Did the TET offensive (1968) impact the conflict in Vietnam – Controlled Assessment
The TET offensive was launched on the 31st of January 1968 by General Vo Giap as he believed the alliance between South Vietnam (S.Vietnam) and that the US was unstable; he hoped the TET offensive would “drive the final wedge between them” and persuade the US leaders to give up on defending S.Vietnam from communism. TET was a series of attacks by the Vietcong (VC) on major cities in Vietnam. The VC were defeated militarily but politically the TET offensive caused great uprisings and further eroded the support for the war effort in America.
The war impacted America militarily. The TET offensive showed a considerable degree of military preparedness, skill and bravery on the part of the Vietnamese; therefore shaking the morale of the US army, who were forcibly made aware of its own vulnerability. A US soldier from the Charlie Company said; "I had prayed to God that this thing was fiction" – this quote summed up the feelings and opinions of the soldiers who were being forced to fight in Vietnam. The army morale declined further when the anti-war movement grew in America as many soldiers knew that few people would welcome them back as heroes. Between 1963 and 1973 over 500,000 cases of desertion were recorded and there was also a big rise in soldiers who refused to obey orders. The US embassy in Saigon came under attack and the enemy had captured it for 6 hours, this made the people of America question their involvement, safety and prospects of winning. Despite being told by General Westmoreland that the NFL had taken “such heavy losses in open combat that they would be incapable of maintaining any military momentum” in 1968, the TET offensive provided evidence that America was not just dealing with any ramshackle of an army.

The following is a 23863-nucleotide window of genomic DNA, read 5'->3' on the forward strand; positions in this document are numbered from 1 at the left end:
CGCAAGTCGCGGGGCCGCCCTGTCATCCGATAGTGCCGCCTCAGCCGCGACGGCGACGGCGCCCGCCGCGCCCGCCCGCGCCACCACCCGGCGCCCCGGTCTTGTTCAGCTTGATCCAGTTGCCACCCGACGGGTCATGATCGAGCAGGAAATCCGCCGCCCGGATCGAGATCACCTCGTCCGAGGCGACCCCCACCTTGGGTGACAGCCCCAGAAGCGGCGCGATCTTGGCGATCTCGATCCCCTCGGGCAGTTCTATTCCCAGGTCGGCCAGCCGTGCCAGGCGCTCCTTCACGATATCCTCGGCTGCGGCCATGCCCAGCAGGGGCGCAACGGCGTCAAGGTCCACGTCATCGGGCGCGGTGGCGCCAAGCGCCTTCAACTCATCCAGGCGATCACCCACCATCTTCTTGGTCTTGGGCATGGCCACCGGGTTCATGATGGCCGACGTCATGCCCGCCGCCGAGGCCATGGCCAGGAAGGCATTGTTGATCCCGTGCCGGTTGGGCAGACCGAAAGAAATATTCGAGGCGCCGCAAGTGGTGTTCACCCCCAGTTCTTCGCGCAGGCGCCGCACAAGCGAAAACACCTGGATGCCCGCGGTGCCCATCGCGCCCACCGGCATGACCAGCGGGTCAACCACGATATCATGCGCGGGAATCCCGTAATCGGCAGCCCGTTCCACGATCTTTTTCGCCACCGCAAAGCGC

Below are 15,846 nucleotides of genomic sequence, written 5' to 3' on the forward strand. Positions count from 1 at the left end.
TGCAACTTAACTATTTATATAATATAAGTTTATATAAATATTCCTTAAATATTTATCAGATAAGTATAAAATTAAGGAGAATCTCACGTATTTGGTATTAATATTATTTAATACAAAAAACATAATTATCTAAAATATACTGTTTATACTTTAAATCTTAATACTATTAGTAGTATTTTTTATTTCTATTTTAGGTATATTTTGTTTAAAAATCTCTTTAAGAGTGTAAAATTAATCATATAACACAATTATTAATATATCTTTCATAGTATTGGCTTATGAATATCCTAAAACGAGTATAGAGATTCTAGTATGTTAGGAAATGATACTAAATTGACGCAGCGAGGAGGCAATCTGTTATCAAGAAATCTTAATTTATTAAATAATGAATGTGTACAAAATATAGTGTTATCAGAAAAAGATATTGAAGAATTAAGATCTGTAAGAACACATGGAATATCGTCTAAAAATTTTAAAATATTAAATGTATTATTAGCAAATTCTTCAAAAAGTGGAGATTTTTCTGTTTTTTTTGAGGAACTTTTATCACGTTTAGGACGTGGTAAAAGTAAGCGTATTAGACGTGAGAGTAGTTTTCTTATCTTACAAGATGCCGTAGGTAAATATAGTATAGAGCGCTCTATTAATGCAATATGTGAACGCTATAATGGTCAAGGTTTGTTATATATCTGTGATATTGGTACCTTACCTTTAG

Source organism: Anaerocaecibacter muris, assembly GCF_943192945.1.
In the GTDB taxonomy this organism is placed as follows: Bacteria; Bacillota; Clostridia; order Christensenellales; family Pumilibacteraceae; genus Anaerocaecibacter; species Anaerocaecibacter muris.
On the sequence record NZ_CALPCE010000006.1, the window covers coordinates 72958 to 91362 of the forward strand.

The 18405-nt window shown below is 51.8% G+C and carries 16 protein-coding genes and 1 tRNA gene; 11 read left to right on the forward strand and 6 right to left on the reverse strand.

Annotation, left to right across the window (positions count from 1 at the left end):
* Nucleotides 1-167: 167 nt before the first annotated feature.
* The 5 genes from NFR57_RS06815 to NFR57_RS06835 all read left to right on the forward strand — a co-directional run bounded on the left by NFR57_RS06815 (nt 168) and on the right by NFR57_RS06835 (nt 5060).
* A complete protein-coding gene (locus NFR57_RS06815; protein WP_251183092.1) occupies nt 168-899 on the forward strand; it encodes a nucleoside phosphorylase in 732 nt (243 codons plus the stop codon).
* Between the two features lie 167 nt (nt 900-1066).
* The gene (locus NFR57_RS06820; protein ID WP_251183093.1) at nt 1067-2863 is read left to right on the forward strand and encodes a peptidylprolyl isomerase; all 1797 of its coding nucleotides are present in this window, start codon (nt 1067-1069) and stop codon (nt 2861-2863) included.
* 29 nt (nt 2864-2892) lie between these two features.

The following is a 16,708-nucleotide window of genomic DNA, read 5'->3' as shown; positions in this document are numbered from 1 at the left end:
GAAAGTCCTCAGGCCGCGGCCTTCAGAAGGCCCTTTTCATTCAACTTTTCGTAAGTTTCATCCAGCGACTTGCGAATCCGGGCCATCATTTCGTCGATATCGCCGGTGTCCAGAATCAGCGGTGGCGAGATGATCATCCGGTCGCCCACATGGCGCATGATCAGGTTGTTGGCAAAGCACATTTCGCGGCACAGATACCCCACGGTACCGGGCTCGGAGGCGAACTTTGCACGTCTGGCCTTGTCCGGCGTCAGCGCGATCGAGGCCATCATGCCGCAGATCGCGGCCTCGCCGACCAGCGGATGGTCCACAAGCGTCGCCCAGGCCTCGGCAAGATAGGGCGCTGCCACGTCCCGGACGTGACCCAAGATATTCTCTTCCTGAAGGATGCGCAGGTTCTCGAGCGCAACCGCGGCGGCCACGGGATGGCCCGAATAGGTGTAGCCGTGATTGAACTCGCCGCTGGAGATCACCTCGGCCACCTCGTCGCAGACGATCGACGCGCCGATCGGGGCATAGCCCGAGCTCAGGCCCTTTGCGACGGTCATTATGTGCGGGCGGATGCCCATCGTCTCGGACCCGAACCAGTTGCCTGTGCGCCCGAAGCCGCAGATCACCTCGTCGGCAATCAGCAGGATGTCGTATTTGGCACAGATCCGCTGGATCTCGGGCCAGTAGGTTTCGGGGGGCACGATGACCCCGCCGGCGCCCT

Secondly, the media played a large part in the conflict in Vietnam. For the first time in a major war, the power of television became apparent. Fifty million people watched the destruction brought on by the war. Consequently the US government was no longer able to portray the war as clean, simple and easy to win. This opinion was falsified by events during the attacks. America saw a well-known news reporter, Walter Cronkite, mouth “What the hell is going on? I thought we were winning this war” Due to his influential position, this statement firmly cemented to the US government what the whole of the US was thinking about this war. As media coverage increased, it ‘pulled back the curtains’ to reveal what was actually going on. During TET the Americans and the ARVN ally had suffered over 4,300 killed in action, some 16,000 wounded and over 1,000 missing in action. It is true that the enemy suffered far more but to an already sceptical US public this mattered little. Uncle Ho, a Vietnamese leader who later became N. Vietnams first president, was recorded saying “They can send hundreds of thousands, even millions of soldiers; the war can last ten, twenty years, maybe even more, but our people will keep fighting till they win” The war no longer had any definite, realistic objective. The scenes of slaughter and devastation in Saigon, Hue and other cities horrified the average US citizen to whom the conflict seems senseless. The media brought vivid scenes of what was going on, therefore the public began to become doubtful of the war.